“CURTIS? Do you think Daddy’s happy?”
Curtis Harrell turned from the turkey he was stuffing to look at the ten-year-old peering at him across the table. Her dark-brown hair was pulled back tight and her big brown eyes were filled with deep concern. “What makes you ask that, Bee?”
Bianca shrugged and looked away for a moment. “I don’t know.”
Curtis raised an eyebrow. There was never a time that Bianca didn’t know why she was asking anything. “Come on, Bee. Out with it.”
She made a face and blew out a puff of air. “He should have a boyfriend, don’t you think?”
Curtis stopped stuffing and flexed his sticky hand. This he had not been expecting. Bianca, interested in her father’s love life? He supposed he should be grateful she was so casual about the gay thing and that she had no fantasies about her father finding her a new mom.
Truth to tell, Curtis did worry about Gavin. It made him sad there was no one special in his best friend’s life. “Maybe he’s not ready.”
“What’s he not ready for?” She bit her lower lip. “It’s been a long time since Voldemort ran off.”
Curtis tried not to laugh at Bianca’s nickname for Gav’s ex. Voldemort—Steve—had vanished one day while Gav was at work. Gavin had been frantic with worry, only to discover the creep had run off with the owner of The Watering Hole, a semi-popular Kansas City hangout. Neither Curtis nor Gav had gone to the bar since. That had been almost two years ago.
“I never liked that freak, anyway,” Bianca added.
Curtis hadn’t liked the guy much either. Steve had been gorgeous, there was no doubt about that. But the man had always felt fake to Curtis. He certainly hadn’t been very… intellectual. Curtis suspected it was Steve’s Olympic accomplishments in the bedroom that had kept Gavin interested more than any other reason. And hell, why not? But it was just that Curtis felt his friend deserved more.
“Your dad’s busy, honey. He works hard for his money.” Gavin did too. He worked a full-time shitty job (plus as many overtime hours as they’d allow) to support himself and his daughter. “Why else do you think he’s not here helping us get dinner ready?” Curtis asked.
Bianca sighed and rolled her eyes. “You think that damned job is going to let him go home early? Who has to work on Thanksgiving anyway?”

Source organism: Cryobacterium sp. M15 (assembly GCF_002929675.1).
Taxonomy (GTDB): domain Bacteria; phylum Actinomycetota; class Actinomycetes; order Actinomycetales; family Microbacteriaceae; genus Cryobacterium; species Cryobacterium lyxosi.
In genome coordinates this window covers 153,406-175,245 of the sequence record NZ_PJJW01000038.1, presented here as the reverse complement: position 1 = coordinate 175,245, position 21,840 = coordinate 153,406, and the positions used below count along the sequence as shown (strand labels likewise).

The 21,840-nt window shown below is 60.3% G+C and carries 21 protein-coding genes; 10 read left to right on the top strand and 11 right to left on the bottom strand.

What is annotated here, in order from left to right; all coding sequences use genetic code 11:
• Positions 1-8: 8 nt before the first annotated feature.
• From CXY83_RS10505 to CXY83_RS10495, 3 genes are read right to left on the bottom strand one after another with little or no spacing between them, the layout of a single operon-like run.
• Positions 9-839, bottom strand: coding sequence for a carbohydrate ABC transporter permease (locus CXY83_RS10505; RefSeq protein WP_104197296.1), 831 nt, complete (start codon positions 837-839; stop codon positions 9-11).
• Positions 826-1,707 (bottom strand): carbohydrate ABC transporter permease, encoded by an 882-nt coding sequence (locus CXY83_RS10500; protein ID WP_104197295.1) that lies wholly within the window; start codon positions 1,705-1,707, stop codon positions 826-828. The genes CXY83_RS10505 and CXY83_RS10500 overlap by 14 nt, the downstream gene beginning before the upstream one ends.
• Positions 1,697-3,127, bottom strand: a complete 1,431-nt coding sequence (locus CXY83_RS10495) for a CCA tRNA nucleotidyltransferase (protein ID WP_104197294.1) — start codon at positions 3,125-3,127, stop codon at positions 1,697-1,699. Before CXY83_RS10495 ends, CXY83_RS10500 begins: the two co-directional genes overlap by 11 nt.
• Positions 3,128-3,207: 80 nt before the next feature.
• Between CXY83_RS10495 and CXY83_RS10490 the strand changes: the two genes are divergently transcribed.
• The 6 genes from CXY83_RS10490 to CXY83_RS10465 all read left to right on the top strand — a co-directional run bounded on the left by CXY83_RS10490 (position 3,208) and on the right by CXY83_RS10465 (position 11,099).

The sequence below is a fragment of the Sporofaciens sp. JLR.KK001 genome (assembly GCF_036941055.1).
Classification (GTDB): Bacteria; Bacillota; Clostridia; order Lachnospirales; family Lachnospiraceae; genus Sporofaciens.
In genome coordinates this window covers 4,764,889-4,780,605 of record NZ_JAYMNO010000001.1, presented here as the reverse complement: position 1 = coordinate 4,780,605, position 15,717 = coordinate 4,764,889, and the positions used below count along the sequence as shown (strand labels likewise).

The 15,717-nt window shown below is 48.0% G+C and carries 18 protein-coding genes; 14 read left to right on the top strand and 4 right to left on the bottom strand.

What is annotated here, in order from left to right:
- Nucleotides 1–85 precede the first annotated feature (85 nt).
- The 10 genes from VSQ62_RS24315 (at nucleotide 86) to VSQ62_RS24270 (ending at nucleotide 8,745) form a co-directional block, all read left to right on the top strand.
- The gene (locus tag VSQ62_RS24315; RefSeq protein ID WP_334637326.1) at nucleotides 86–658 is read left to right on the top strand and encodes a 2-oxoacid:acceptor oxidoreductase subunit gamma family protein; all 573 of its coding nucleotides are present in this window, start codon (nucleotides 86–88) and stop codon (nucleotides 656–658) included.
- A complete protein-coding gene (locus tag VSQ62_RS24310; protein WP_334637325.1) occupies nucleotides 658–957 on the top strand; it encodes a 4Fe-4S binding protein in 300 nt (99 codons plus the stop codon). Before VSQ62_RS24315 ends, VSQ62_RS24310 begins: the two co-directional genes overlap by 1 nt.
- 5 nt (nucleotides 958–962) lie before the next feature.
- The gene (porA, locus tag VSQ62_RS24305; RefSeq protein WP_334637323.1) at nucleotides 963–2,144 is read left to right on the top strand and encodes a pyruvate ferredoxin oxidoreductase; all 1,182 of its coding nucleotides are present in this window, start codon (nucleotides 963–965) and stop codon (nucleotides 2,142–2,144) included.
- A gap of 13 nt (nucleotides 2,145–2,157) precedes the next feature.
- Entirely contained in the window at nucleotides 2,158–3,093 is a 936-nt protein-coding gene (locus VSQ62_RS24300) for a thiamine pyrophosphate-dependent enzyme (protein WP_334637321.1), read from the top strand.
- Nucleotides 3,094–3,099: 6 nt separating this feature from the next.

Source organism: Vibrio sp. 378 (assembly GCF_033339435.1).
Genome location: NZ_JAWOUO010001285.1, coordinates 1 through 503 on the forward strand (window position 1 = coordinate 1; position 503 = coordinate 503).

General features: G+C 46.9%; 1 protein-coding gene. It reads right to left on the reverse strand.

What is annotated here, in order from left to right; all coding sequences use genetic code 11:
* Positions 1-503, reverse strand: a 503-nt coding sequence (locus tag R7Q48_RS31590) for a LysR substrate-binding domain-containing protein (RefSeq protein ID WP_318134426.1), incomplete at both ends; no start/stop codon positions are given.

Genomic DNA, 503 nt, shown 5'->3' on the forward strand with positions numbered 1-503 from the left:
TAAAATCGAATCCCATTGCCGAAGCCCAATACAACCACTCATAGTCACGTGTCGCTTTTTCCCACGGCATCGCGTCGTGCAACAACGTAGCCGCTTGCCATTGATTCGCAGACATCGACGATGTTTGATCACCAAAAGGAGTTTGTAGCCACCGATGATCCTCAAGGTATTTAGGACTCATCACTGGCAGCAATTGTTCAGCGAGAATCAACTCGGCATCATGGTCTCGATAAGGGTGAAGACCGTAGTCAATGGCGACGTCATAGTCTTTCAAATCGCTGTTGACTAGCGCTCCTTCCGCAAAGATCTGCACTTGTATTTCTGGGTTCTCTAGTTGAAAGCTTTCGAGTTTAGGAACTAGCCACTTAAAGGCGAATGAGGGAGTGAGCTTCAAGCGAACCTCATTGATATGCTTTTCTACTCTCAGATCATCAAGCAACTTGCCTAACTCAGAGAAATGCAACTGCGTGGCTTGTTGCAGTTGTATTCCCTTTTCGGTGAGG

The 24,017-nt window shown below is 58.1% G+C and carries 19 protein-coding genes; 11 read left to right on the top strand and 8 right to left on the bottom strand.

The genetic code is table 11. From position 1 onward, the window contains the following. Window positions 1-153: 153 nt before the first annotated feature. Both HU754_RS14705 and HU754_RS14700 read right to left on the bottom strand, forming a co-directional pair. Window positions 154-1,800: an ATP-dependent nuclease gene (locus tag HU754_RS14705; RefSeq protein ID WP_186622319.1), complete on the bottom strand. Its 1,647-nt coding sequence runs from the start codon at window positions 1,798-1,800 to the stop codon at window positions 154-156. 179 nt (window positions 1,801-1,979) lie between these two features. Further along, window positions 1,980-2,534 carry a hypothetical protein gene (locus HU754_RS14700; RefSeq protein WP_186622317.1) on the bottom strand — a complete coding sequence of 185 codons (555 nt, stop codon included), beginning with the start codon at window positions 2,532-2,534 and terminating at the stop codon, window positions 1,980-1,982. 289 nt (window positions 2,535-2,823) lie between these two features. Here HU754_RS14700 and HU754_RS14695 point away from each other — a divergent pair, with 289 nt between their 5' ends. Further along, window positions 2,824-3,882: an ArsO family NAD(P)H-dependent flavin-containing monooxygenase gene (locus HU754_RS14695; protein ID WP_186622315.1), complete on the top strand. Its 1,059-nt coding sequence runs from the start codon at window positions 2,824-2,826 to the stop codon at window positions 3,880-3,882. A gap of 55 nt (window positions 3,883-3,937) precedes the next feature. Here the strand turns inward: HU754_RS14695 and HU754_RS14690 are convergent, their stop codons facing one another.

Anyone who worked Thursdays at RMMS, Gav’s shitty place of employment, Curtis thought. The place was open 365 days a year and Gavin worked Thursdays, so he always worked Thanksgivings.
“Don’t swear, Bee,” Curtis said.
She rolled her eyes again. “All I said was ‘damned’.”
“Nevertheless,” was his only answer.
Bianca pouted. It only made Curtis grin. She was too old to pout and he told her so.
She humphed in reply and, humming “Jingle Bells” under her breath, began to open cans to make the green bean casserole.
God, Curtis loved that little girl, in many ways wished she were his own. But she wasn’t. All he could do was hope he found the right woman so that one day he could have a child. One day! It had better happen soon. He was already thirty.
Curtis shook his head. “It’s going to be a great day one way or the other,” he told Bianca. “We’ll have a big wonderful dinner no matter what.”
“I wish you weren’t straight,” Bianca said suddenly.
Curtis let out a bark of surprised laughter. “Why is that?” he asked.
“Because I love you. And you and Dad would be a great couple. You’re already best friends. I think it would be cool having you as my other dad.”
Nope. Bianca harbored no wishes that her dad would meet “the right woman.” Curtis shook his head. “You come up with the craziest stuff, Bee.”
Bianca turned back, scrutinized him. “You are straight, right?”
Curtis leaned on the table and propped his chin in his hand—too late realizing it was the one that had been stuffing the turkey. “Shit.”
“No swearing,” Bianca cried.
With a snort, he stood and grabbed a towel and wiped at his chin. How did he answer her? So complicated. “Straight enough,” was the answer. But instead he said, “Have you ever seen me date a dude?”
“I haven’t seen you date a girl in forever!”
“What about Caitlin?”
Bianca grimaced. “Please.”
Well, yeah. He deserved that. He tried another. “Susan?”
Bianca flicked her hand, not even honoring the name with a comment. To be fair, Susan wasn’t really worth it. Not that she was a bad person, she just wasn’t his type. Whatever that was. He’d yet to discover that.
“And you better not say Alison either,” Bianca stated flatly.
“You keeping tabs?” Curtis started to run his fingers through his hair, and remembered at the last second that a sticky chin was bad enough.
“Yes,” she said with a toss of her head.